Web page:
According to the report,The maps survived strenuous legal challenges in state and federal courts with no adverse judicial decisions. In a unanimous 7–0 decision upholding the state senate maps, the California Supreme Court noted, “Not only do the Commission-certified Senate districts appear to comply with all of the constitutionally-mandated criteria set forth in California Constitution, article XXI, the Commission-certified Senate districts also are a product of what generally appears to have been an open, transparent and nonpartisan redistricting process as called for by the current provisions of article XXI.”

3. The positive effects of the maps were felt on Election Day 2012.

The report cites a study by the Public Policy Institute of California which found that “the new districts also altered the electoral landscape, leading many incumbents to pass on reelection, forcing others to introduce themselves to unfamiliar voters, and increasing the number of competitive races overall.”

 4. A surprising number of voters were aware of—and supported—the work of the Commission.

 According to a 2011 Field Poll cited in the report, an estimated 1/3 of California voters were aware of the commission’s work. Of those, fully 66% of voters approved of the resulting redistricting maps. This speaks to the incredible efforts undertaken to empower voters to participate in the process, speak out for their communities, and feel ownership over their own democracy.

 5. Looking to 2020: important improvements are needed

 Despite the Commission’s successes, real challenges loom in future years. The report identifies many instances where the commission suffered from a lack of time and monetary and structural support; factors that will be key to determining the success of future commissions. For example:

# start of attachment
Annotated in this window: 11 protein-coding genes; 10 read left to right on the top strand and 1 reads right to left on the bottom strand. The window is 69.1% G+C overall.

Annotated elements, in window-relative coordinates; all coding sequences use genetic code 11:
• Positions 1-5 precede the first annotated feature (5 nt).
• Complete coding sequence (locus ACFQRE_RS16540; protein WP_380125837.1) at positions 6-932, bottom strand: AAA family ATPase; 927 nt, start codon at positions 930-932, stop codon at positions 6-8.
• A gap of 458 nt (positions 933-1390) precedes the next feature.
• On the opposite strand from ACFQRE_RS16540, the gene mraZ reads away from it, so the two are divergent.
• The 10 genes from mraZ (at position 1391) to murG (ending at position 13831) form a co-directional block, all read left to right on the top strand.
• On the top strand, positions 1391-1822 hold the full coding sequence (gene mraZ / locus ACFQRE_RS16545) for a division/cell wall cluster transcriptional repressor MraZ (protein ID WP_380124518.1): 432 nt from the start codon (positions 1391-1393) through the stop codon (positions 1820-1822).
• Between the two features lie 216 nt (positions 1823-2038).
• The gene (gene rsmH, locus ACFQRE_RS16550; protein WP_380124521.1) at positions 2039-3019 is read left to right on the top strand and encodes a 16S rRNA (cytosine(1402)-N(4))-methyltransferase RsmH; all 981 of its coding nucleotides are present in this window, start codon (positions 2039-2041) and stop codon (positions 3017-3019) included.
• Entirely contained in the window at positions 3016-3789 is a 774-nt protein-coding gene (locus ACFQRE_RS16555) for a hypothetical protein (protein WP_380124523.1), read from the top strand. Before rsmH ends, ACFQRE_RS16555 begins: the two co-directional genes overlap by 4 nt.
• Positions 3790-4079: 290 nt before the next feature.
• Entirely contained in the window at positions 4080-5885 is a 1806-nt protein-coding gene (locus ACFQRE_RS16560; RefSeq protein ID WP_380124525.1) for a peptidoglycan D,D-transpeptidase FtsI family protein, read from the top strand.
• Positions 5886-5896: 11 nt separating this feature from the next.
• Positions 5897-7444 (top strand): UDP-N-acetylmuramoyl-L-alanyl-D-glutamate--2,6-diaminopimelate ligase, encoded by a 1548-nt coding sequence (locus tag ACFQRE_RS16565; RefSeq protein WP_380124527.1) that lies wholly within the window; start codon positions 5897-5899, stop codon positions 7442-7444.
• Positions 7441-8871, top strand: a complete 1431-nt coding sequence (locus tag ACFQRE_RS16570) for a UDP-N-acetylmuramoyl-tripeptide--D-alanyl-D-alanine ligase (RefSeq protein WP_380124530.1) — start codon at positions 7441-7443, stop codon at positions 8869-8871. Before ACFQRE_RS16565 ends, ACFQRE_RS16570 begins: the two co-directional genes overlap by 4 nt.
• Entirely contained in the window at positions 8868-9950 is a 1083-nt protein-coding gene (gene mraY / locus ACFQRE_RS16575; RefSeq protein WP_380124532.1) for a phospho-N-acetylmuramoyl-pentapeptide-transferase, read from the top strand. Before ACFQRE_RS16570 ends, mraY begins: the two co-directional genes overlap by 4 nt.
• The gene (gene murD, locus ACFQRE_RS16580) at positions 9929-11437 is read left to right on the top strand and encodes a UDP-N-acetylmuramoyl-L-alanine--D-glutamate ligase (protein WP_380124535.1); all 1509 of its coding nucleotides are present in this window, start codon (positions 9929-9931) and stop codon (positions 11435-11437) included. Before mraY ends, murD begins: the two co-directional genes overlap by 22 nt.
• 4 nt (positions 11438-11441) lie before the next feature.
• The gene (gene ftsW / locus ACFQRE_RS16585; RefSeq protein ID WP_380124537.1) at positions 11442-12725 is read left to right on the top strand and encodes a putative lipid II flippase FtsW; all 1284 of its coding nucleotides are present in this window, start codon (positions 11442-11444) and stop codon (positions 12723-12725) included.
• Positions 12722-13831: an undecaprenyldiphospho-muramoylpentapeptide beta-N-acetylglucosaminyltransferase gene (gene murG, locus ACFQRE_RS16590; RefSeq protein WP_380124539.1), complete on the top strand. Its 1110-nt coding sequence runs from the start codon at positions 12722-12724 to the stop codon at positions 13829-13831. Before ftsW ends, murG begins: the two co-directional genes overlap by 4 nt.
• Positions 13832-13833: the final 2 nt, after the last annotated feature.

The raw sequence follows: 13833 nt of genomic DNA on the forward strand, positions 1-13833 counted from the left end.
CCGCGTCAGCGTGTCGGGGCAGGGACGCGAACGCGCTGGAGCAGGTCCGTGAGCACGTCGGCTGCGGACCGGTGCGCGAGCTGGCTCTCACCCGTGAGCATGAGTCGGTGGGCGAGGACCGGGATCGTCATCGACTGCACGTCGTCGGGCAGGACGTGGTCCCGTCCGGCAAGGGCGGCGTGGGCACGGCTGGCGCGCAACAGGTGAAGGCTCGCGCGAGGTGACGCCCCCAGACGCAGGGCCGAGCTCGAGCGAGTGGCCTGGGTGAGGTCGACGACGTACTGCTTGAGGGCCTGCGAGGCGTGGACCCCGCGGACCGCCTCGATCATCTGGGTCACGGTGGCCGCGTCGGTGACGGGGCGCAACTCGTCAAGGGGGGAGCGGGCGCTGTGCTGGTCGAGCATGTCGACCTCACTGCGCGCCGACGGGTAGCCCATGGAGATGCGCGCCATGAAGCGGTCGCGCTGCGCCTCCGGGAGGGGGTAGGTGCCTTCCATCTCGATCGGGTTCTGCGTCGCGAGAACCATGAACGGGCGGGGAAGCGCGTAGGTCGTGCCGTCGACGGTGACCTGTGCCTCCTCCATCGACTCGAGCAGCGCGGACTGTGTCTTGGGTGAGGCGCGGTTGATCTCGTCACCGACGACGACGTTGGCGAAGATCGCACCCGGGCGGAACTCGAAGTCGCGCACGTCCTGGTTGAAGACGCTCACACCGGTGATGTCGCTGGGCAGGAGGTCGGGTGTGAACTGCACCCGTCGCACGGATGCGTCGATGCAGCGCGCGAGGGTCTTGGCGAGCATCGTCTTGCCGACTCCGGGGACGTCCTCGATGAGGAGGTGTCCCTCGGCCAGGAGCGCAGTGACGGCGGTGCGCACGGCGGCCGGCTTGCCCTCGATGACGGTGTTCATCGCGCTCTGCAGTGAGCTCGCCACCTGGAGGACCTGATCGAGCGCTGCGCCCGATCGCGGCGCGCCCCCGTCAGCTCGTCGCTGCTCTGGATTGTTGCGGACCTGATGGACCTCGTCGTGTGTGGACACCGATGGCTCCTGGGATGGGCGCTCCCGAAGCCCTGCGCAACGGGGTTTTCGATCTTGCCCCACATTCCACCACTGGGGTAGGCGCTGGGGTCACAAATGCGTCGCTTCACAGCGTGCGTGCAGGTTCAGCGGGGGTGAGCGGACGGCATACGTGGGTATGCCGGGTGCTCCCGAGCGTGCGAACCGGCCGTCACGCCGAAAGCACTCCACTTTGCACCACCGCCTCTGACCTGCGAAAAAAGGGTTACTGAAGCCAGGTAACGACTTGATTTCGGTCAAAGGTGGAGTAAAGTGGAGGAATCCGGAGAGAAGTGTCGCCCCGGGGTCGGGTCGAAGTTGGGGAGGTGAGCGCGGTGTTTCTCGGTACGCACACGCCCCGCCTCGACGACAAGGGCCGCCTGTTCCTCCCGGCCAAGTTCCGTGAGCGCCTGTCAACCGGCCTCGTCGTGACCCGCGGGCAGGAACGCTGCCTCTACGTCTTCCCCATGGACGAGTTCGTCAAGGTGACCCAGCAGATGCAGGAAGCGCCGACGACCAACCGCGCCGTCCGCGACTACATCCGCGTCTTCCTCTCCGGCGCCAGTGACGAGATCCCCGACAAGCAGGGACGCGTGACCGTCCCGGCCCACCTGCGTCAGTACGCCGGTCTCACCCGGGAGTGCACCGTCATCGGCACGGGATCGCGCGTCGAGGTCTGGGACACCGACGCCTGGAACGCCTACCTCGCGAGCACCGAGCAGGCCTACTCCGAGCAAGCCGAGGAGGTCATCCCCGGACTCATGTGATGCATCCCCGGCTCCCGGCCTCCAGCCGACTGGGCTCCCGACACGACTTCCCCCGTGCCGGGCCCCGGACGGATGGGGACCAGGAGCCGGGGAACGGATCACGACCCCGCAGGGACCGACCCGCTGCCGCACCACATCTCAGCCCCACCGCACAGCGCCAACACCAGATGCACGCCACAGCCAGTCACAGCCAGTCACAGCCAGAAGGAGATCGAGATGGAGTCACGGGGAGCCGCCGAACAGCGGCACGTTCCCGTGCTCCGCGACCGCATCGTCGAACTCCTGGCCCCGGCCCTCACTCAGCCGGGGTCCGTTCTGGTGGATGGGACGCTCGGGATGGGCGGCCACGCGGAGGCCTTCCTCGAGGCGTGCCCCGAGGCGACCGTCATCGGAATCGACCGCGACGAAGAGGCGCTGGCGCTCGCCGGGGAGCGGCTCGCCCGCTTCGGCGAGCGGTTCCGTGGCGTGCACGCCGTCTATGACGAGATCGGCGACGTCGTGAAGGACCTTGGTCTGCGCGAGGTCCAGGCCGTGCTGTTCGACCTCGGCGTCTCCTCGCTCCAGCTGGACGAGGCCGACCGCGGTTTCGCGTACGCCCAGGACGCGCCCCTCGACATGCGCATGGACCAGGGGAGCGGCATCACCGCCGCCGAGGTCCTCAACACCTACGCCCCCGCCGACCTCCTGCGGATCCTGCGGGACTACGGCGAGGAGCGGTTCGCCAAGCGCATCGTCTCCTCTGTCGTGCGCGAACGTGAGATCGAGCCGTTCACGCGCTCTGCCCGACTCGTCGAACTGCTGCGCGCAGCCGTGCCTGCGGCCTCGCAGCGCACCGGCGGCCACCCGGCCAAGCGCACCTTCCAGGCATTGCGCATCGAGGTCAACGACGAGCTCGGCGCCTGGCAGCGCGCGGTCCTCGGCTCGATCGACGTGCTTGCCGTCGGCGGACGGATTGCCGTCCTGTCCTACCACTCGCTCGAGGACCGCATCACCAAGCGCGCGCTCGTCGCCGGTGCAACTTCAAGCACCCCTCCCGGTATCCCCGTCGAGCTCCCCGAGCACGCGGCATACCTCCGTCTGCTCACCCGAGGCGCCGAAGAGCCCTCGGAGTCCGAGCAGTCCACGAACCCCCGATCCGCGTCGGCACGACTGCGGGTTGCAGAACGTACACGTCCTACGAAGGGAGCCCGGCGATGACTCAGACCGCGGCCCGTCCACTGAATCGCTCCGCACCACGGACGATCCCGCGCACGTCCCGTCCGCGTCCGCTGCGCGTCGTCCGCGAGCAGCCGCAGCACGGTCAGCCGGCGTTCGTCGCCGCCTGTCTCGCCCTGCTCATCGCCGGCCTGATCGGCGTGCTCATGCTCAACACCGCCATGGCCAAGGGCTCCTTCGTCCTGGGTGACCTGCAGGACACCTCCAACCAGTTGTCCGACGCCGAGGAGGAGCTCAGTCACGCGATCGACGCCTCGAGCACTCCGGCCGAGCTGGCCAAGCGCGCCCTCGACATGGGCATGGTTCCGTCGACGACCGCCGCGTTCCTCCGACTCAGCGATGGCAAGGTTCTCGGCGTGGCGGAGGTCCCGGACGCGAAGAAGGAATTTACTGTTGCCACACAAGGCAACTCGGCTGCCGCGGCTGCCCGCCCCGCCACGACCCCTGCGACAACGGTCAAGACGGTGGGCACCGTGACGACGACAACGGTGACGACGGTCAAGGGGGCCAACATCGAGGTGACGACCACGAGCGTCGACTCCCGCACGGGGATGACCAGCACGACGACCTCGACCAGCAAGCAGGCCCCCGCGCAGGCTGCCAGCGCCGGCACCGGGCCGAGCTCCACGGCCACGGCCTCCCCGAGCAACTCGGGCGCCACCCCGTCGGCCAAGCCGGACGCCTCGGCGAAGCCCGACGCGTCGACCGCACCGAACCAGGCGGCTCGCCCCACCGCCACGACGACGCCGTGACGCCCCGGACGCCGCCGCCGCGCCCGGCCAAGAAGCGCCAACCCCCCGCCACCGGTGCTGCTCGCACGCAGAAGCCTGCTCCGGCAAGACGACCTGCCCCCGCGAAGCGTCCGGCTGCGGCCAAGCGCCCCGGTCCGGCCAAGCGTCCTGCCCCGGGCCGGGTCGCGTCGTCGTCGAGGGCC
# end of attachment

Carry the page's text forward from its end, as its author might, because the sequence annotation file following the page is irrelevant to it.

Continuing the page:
• While the state had over two years to structure and execute the commissioner selection process, the commission was only given eight months to redraw lines while adhering to complex and strict criteria;
     
  • Once the CRC did begin the mapping process, they suffered lengthy delays in producing maps and public outreach because it took so long to assemble the necessary infrastructure, staffing and technology to support them. For example, the CRC had only two months to share its first draft maps with the public and incorporate public feedback; and
     
  • The CRC lacked appropriate funding for outreach and engagement with the public, which meant that they had to rely on partner organizations and reserve funds for approximately $13 million in funding. Furthermore, the bulk of this funding is not guaranteed in the future.

To ensure the continued active and informed participation of citizens in California’s democracy, advocates must begin addressing obstacles that may damage the work of future citizens redistricting commissions far before the next U.S. Census process begins.

6. Advocates must protect the Commission from attack.

In addition to ensuring future commissions are fully supported and prepared to mitigate the challenges seen during this inaugural process, advocates and commission leaders must also be poised to fight back against attempted laws or ballot measures that directly seek to damage or eliminate the California Citizens Redistricting Commission and its line-drawing efforts.  Similar challenges have threatened—but not halted—the difficult work of commissions in other states, as was the case in Arizona in 2011.

Read the full report here. To learn more about the League’s work to improve redistricting nationwide, download our comprehensive redistricting report, Shining a Light and read about our recent work in North Carolina.